“May at the Bronx Apartment” might not sound as elegant as Eloise at the Plaza, but for a four and a half-year old visiting New York, the experience is equally impressive, as witnessed by our granddaughter’s recent visit to The Big Apple.
I am a great one for planning, and plan I did! In two brief days, we visited the Bronx Zoo, Chinatown, the New York Athletic Club for Brunch, Dylan’s Candy Bar, The Metropolitan Museum of Art, and Liebman’s Kosher Deli in Riverdale, Bronx. Each venue had its own way of making May’s visit to New York City a memorable one for her and for us.
When we first arrived at the Bronx Zoo, my husband and I had the sinking feeling that perhaps we had made a mistake in our planning. As we walked towards the entrance, May clung to her mother’s body saying, “I don’t want to go to the zoo. I don’t want to see the tigers and elephants.” I couldn’t understand why she was so adamant over something that she was looking forward to for so long. Then it hit me!
I recalled one of those “tell me a story about mommy and Aunt Jessica” moments May and I had when she was three years old and getting ready for bed. I told her a “funny” story about how an elephant had sneezed all over her aunt when she was a toddler. At that time May thought this story to be funny so I went on to tell her about the cow that swung its food bucket towards Aunt Jessica’s head when we visited the Children’s Zoo. Then, as an added bonus, I told her the story about how a goat once started to eat her great-grandmother’s skirt when we visited a petting zoo. Once again, May and I laughed over all of the funny things that animals are capable of doing.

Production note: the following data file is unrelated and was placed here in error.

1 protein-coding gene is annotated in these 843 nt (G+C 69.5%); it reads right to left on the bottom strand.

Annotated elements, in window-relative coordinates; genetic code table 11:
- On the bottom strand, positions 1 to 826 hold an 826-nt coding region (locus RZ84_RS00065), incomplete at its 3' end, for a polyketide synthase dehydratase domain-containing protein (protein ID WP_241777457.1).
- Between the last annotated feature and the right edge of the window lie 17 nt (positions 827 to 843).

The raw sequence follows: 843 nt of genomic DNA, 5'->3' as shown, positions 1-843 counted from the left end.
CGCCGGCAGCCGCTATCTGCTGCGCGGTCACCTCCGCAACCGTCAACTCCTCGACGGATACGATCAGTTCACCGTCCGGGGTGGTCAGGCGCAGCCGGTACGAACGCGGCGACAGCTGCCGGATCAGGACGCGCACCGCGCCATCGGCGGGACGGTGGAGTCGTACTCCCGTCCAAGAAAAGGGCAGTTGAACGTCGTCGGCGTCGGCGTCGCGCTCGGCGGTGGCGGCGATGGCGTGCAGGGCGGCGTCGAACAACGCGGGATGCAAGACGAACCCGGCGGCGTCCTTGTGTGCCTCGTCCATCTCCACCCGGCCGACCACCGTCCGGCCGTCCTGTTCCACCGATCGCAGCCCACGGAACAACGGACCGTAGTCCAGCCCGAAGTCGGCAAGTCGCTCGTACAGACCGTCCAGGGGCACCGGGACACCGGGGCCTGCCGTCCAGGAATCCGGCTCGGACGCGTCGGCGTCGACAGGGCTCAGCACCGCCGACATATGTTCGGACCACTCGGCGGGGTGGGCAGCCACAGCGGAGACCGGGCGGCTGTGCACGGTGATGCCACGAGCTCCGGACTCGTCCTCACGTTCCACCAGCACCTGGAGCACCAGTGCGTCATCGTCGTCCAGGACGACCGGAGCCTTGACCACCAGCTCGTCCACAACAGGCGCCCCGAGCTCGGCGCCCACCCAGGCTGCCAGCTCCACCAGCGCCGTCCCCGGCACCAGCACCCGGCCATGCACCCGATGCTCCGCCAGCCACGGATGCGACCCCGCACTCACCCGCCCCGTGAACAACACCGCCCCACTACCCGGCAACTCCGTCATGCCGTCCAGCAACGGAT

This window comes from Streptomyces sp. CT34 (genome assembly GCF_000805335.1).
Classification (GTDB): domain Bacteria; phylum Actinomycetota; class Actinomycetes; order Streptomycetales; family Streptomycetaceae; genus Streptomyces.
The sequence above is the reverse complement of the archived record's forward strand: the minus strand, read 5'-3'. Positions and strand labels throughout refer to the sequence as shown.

As I’ve stated before, never underestimate the brain of a small child. May held onto those stories and stored them in the recesses of her mind. Now these anecdotes had come back to haunt me.
Nancy, May’s mom, saved the day. As she carried May through the gates, she softly spoke reassuring words to her and advised that we start our tour at the Children’s Zoo section, whereas I, a senior who stresses over the lengthy lines that build as the day wears on, wanted to start our tour at Wild Asia, a major zoo attraction. Thankfully, Nancy won out and May loved feeling the tickle of the goats’ mouths as they fed from her hand, putting her head between sculptured rabbit ears, comparing her jumping distance with that of a frog, sliding down the huge tree slide, and playing the role of prairie dog as she peeked her head out from holes built into a makeshift mountain.
While I watched May participate in all of the attractions, I thought of how I could adapt the things that she found so enjoyable to games children could play in yards and playgrounds. It would be easy to mark off different distances of animals that leap (this information can be found on the internet) and have children compare their jumping skills to various animals. Children love to make comparisons.
Totally relaxed and ready for more adventure, May proclaimed, “I like the zoo!” Relief flooded over us and our steps led us to the Wild Asia where May was able to see and enjoy the beauty of the previously dreaded tiger within the safety of the monorail. Rhinos bathing in mud, elephants grazing in meadows and a red panda hanging from a tree enthralled our budding zoologist. We were on a roll! Now for the pièce de résistance; we were ready to move onto the prize exhibit, one that May was looking forward to ever since she heard how it was a favorite of Ella, our friend Joan’s three-year-old granddaughter.